Cooler-than-average temps expected through August
BROOKINGS -- Cooler-than-average temperatures are expected to persist through August in northern South Dakota, according to the latest climate outlook from NOAA's Climate Prediction Center.
The outlook, released Friday, indicates that most of northern South Dakota is leaning toward cooler-than-average temperatures for the month ahead, explained Laura Edwards, South Dakota State University Extension Climate Field Specialist.
"The south central and central parts of the state have equal chances of above average, near average, and below average temperatures for August," Edwards said. "This is consistent with the trend of a cooler-than-average summer that has been forecast this year."
As far as precipitation goes, Edwards said that the western half of the state is more likely to have a wetter-than-average August. This is the northern part of a large area of the southwest that is projected to have an active wet monsoon season.
"The three-month period of August through October is still forecast to be cooler than average across the whole state," Edwards said. "The climate models are strongly tied to El Niño, with some data showing cooler and wetter across the north central states in the early fall season."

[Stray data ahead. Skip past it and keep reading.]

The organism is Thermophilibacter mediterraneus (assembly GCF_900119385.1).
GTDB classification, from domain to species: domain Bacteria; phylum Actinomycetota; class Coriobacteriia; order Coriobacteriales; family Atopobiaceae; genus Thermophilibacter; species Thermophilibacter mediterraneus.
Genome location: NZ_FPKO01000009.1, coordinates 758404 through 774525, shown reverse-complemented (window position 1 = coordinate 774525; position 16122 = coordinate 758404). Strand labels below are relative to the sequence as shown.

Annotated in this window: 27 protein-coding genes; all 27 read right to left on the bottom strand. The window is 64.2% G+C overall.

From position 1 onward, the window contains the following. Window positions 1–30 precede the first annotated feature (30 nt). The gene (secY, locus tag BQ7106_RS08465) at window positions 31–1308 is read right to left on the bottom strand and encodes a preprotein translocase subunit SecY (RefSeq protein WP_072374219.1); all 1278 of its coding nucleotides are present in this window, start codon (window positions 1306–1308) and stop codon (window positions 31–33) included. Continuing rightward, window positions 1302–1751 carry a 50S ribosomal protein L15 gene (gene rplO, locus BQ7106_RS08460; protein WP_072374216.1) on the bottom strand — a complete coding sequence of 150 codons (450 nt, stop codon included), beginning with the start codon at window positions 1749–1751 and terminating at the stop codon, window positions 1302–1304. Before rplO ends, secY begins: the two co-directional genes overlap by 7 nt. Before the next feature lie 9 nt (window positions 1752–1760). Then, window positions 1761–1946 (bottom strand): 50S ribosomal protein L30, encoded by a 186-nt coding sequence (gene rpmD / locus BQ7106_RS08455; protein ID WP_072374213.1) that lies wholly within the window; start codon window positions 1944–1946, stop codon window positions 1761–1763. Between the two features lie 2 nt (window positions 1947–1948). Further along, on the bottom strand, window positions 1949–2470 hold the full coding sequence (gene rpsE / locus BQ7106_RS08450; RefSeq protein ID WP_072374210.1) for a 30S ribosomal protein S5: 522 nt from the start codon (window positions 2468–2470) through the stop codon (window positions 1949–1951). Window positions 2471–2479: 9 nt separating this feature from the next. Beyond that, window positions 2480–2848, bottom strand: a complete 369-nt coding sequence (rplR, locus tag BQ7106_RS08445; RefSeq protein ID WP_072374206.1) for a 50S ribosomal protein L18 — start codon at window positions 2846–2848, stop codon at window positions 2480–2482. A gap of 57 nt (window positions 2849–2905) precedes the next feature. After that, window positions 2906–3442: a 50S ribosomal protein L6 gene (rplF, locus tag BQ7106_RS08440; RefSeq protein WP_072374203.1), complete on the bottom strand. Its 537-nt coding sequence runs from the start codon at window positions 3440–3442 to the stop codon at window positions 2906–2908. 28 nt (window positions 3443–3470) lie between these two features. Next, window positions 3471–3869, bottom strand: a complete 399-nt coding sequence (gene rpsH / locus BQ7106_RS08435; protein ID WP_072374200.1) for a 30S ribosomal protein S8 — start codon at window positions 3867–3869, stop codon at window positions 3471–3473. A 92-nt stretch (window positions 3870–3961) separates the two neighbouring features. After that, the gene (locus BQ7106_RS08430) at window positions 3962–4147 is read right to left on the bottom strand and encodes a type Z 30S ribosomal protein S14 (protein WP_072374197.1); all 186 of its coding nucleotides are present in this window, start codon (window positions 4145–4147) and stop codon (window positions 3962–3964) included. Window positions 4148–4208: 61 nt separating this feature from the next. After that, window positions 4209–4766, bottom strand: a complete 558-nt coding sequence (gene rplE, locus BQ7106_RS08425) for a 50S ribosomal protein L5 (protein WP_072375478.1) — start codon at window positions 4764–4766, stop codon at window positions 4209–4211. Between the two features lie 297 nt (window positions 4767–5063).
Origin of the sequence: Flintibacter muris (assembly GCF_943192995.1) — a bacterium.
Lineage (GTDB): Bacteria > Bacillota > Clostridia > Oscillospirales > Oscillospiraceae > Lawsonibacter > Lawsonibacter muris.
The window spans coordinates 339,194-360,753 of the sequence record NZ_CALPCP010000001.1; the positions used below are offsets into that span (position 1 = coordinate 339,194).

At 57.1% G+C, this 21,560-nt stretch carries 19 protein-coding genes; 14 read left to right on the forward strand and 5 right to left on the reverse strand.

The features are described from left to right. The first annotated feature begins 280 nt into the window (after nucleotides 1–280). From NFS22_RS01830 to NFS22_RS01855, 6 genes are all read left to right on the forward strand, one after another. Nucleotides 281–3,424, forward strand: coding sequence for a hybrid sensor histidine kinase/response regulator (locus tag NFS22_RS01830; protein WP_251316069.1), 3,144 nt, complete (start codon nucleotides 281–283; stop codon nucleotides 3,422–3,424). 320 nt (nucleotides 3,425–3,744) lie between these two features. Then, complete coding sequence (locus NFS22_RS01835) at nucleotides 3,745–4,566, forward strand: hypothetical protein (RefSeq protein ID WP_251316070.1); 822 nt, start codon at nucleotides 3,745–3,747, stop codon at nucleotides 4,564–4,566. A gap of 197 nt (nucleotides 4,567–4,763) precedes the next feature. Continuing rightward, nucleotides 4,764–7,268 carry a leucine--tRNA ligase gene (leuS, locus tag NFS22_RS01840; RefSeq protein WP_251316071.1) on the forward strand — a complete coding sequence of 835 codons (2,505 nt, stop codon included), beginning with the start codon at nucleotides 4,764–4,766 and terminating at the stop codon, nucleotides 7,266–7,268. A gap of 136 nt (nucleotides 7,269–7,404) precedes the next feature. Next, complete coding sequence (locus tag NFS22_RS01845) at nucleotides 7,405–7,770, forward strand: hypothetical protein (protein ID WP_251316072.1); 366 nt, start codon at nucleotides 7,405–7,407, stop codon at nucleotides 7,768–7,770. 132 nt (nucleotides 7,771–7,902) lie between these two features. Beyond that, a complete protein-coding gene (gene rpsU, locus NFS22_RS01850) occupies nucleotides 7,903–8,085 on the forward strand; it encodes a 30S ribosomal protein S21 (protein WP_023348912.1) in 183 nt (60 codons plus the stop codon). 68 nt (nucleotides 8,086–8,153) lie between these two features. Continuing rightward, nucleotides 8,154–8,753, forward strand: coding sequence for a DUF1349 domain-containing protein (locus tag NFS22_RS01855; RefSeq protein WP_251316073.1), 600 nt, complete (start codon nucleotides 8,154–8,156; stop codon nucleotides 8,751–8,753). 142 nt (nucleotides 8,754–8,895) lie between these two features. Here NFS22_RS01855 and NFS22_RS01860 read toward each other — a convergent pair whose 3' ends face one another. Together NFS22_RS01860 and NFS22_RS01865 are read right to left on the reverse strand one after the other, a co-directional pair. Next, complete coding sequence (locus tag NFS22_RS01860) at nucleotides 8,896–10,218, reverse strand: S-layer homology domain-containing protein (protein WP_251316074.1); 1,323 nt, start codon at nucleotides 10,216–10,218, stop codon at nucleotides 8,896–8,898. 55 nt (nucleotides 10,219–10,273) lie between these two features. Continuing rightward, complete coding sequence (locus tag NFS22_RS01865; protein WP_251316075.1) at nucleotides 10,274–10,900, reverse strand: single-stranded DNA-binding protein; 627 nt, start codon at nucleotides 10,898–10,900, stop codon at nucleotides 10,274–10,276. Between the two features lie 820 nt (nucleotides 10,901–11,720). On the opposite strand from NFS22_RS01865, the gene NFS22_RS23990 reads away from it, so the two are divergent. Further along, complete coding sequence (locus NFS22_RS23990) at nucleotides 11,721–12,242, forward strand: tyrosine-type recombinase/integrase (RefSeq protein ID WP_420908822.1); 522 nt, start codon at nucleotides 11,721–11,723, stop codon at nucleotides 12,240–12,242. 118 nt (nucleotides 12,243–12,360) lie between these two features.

Edwards said the latest outlooks reflect the strong likelihood of El Niño meeting the criteria for official designation sometime this fall. The indicators that determine El Niño conditions are oceanic and atmospheric conditions near the equator in the Pacific Ocean, which can impact climate in North America.
"The current data show that El Niño is 70-80 percent likely to develop before the winter season," Edwards said. "We aren't sure on how strongly this will impact our area, but overall it appears as if it will be weak to moderate strength."